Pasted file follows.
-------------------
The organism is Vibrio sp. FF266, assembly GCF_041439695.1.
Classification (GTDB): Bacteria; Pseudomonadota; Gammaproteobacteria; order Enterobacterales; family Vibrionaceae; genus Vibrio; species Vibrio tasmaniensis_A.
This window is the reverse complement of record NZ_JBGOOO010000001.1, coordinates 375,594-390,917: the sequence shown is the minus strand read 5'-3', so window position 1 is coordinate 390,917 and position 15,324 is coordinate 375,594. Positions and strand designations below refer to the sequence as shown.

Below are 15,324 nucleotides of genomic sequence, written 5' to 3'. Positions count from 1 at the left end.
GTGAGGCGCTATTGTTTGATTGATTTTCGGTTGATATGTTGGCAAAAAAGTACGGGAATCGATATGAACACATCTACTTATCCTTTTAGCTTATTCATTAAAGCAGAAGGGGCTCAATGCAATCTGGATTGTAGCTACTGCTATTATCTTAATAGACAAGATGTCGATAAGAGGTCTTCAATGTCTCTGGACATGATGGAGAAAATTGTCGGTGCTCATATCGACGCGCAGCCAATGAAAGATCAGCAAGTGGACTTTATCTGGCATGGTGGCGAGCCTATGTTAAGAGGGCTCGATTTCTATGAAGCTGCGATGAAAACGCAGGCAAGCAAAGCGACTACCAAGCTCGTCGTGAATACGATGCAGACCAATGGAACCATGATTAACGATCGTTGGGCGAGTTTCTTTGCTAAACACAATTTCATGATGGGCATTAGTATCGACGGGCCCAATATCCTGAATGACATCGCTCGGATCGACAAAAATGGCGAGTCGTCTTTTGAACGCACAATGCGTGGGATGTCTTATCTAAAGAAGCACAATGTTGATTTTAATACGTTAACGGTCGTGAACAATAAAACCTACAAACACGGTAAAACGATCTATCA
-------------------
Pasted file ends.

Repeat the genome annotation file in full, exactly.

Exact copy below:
The organism is Vibrio sp. FF266, assembly GCF_041439695.1.
Classification (GTDB): Bacteria; Pseudomonadota; Gammaproteobacteria; order Enterobacterales; family Vibrionaceae; genus Vibrio; species Vibrio tasmaniensis_A.
This window is the reverse complement of record NZ_JBGOOO010000001.1, coordinates 375,594-390,917: the sequence shown is the minus strand read 5'-3', so window position 1 is coordinate 390,917 and position 15,324 is coordinate 375,594. Positions and strand designations below refer to the sequence as shown.

Below are 15,324 nucleotides of genomic sequence, written 5' to 3'. Positions count from 1 at the left end.
GTGAGGCGCTATTGTTTGATTGATTTTCGGTTGATATGTTGGCAAAAAAGTACGGGAATCGATATGAACACATCTACTTATCCTTTTAGCTTATTCATTAAAGCAGAAGGGGCTCAATGCAATCTGGATTGTAGCTACTGCTATTATCTTAATAGACAAGATGTCGATAAGAGGTCTTCAATGTCTCTGGACATGATGGAGAAAATTGTCGGTGCTCATATCGACGCGCAGCCAATGAAAGATCAGCAAGTGGACTTTATCTGGCATGGTGGCGAGCCTATGTTAAGAGGGCTCGATTTCTATGAAGCTGCGATGAAAACGCAGGCAAGCAAAGCGACTACCAAGCTCGTCGTGAATACGATGCAGACCAATGGAACCATGATTAACGATCGTTGGGCGAGTTTCTTTGCTAAACACAATTTCATGATGGGCATTAGTATCGACGGGCCCAATATCCTGAATGACATCGCTCGGATCGACAAAAATGGCGAGTCGTCTTTTGAACGCACAATGCGTGGGATGTCTTATCTAAAGAAGCACAATGTTGATTTTAATACGTTAACGGTCGTGAACAATAAAACCTACAAACACGGTAAAACGATCTATCA